We don’t think of great artists being fired, but Michelangelo was dumped numerous times. One client thought his work was so lousy, he wouldn’t pay him. Another time, Michelangelo refused to show Pope Julius II his sketches for the Sistine Chapel. Pope Julius beat him with a stick and fired him (popes carried sticks and swords back then, and weren’t afraid to use them).
Vincent Van Gogh was axed from his uncle’s art business for telling clients they had lousy taste. “You couldn’t have picked worse if you’d tried,” he told a woman. She turned out to be one of the gallery’s best customers. Van Gogh found himself in a Belgium mining town after that, failing miserably as a minister. On the bright side, some of the sketches from that period have since been sold for millions of dollars.
History is full of firings and, where famous artists are concerned, it’s usually on the grounds of what they call “gross insubordination.” It sounds worse than it is. Anna Wintour, editor-in-chief of Vogue, was fired from Harper’s Bazaar after only 9 months. Her gross insubordination was doing innovative shoots that her editor, Tony Mazalla, considered “a little too edgy.”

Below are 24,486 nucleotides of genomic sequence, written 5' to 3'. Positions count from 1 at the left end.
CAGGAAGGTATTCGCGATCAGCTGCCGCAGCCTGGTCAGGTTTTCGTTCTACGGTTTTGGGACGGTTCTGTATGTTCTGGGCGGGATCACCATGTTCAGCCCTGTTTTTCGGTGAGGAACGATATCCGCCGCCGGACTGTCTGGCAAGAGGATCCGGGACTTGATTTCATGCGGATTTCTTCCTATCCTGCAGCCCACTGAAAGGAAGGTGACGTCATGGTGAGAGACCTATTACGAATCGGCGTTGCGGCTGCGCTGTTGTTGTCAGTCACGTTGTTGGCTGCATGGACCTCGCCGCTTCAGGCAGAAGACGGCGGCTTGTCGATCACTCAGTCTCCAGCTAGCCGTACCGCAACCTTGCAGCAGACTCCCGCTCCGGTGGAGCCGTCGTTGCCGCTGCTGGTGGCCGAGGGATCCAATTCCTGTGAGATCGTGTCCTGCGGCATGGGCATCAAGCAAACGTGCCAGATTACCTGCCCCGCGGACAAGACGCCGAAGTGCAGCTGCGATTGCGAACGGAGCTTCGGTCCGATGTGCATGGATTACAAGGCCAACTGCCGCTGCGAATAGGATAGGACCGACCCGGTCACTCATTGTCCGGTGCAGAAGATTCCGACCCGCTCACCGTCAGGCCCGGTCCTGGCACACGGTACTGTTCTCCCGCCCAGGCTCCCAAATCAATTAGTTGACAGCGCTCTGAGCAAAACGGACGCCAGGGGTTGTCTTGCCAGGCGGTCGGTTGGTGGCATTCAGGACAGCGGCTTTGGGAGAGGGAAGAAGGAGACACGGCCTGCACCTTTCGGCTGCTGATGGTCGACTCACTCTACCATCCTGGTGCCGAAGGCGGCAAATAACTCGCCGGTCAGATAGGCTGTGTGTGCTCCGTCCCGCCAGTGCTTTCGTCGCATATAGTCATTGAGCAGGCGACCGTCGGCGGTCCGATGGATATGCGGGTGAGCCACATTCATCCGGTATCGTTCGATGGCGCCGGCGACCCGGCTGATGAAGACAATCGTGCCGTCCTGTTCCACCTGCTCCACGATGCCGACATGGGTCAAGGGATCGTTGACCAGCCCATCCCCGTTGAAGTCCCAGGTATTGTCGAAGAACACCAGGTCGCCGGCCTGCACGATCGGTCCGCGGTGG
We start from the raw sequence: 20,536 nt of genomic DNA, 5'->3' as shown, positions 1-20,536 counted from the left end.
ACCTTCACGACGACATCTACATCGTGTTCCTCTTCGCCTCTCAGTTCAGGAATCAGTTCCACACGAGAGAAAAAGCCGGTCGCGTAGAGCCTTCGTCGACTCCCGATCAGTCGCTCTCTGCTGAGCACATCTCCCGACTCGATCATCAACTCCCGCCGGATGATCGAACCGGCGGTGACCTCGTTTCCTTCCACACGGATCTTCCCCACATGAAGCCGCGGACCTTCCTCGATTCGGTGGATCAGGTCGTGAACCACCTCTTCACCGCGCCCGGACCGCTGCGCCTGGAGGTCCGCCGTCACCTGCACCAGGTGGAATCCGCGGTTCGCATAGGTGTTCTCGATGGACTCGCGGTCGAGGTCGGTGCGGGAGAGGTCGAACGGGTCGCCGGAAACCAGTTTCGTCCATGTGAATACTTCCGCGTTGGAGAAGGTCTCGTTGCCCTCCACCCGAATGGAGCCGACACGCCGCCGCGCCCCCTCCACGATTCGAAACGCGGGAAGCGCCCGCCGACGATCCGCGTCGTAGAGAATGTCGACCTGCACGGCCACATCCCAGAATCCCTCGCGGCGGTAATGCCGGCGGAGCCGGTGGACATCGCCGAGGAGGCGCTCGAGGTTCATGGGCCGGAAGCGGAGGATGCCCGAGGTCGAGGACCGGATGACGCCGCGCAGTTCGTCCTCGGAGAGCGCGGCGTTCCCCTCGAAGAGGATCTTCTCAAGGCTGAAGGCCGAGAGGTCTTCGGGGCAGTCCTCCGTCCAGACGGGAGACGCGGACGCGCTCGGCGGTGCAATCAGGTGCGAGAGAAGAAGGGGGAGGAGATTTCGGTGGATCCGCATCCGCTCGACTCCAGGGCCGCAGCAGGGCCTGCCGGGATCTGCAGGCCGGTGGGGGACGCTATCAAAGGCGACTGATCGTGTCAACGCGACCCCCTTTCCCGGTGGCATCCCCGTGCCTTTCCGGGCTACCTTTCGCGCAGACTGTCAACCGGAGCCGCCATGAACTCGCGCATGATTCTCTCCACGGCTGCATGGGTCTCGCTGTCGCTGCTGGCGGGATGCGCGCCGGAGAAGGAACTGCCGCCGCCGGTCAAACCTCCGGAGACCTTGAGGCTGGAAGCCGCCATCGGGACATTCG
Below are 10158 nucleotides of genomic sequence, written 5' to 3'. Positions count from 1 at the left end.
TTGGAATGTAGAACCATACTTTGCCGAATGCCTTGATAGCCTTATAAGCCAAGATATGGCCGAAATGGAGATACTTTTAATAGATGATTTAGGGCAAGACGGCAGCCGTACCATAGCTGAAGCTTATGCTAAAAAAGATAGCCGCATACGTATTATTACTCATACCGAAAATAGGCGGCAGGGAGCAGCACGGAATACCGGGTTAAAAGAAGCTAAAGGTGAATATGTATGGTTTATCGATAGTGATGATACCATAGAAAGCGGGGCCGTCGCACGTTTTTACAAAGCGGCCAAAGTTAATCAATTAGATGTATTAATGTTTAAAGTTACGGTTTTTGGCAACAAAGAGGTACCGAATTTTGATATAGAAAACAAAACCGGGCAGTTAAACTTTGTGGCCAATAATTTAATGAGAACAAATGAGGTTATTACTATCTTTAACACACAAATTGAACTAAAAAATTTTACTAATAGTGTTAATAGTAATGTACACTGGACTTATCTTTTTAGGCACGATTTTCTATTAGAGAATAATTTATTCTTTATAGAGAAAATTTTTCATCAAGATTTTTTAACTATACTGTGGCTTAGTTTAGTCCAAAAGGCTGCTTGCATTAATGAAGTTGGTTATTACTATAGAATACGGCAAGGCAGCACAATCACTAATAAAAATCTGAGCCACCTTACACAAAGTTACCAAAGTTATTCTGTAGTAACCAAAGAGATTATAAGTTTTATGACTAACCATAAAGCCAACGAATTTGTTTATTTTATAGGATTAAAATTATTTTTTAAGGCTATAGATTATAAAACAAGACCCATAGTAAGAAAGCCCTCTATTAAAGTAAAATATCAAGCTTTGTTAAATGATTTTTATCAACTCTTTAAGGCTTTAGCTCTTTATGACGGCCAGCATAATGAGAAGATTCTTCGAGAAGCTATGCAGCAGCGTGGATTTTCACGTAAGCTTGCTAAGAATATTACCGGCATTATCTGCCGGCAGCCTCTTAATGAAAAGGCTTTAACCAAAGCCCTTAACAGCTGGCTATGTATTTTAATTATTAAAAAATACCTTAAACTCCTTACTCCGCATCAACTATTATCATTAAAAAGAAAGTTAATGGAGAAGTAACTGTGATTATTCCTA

It doesn’t take much “edgy thinking” to earn yourself the chop these days. More likely, it’s the cause of it. There’s a great line in the movie “Reds” where John Reed’s editor (Gene Hackman) tells Reed (Warren Beatty), “You aren’t a real newspaper man until you’ve been fired.” In other words, if you haven’t “shocked an editor” you really aren’t a true journalist.
Hunter S. Thompson shocked so many editors, he was constantly being fired. On an early assignment, covering The Kentucky Derby, he called his editor to say he couldn’t finish the piece. Hoping to at least salvage something from Hunter’s abused expense account, the editor told him to send in his notes. Thompson typed them up and sent them off. Those free-flowing notes would become “gonzo journalism” and make Thompson famous.